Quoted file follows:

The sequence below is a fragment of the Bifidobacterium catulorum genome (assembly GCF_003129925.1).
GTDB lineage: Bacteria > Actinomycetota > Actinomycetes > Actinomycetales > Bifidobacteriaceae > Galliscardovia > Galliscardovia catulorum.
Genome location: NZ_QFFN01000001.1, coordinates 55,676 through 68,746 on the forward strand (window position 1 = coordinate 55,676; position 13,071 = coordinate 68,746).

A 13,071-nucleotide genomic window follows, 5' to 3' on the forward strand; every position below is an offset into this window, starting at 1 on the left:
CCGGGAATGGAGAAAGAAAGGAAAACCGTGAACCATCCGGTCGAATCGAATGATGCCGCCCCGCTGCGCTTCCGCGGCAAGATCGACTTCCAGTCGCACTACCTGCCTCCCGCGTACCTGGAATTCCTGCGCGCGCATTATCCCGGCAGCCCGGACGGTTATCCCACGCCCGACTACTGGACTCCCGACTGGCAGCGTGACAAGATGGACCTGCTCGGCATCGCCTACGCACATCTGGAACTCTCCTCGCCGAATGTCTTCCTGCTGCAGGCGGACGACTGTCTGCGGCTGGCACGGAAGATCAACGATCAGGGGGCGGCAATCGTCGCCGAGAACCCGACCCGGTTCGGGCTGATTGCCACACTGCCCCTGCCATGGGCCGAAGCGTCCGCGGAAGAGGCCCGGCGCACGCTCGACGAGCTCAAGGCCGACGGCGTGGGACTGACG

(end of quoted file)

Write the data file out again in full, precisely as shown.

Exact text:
The sequence below is a fragment of the Bifidobacterium catulorum genome (assembly GCF_003129925.1).
GTDB lineage: Bacteria > Actinomycetota > Actinomycetes > Actinomycetales > Bifidobacteriaceae > Galliscardovia > Galliscardovia catulorum.
Genome location: NZ_QFFN01000001.1, coordinates 55,676 through 68,746 on the forward strand (window position 1 = coordinate 55,676; position 13,071 = coordinate 68,746).

A 13,071-nucleotide genomic window follows, 5' to 3' on the forward strand; every position below is an offset into this window, starting at 1 on the left:
CCGGGAATGGAGAAAGAAAGGAAAACCGTGAACCATCCGGTCGAATCGAATGATGCCGCCCCGCTGCGCTTCCGCGGCAAGATCGACTTCCAGTCGCACTACCTGCCTCCCGCGTACCTGGAATTCCTGCGCGCGCATTATCCCGGCAGCCCGGACGGTTATCCCACGCCCGACTACTGGACTCCCGACTGGCAGCGTGACAAGATGGACCTGCTCGGCATCGCCTACGCACATCTGGAACTCTCCTCGCCGAATGTCTTCCTGCTGCAGGCGGACGACTGTCTGCGGCTGGCACGGAAGATCAACGATCAGGGGGCGGCAATCGTCGCCGAGAACCCGACCCGGTTCGGGCTGATTGCCACACTGCCCCTGCCATGGGCCGAAGCGTCCGCGGAAGAGGCCCGGCGCACGCTCGACGAGCTCAAGGCCGACGGCGTGGGACTGACG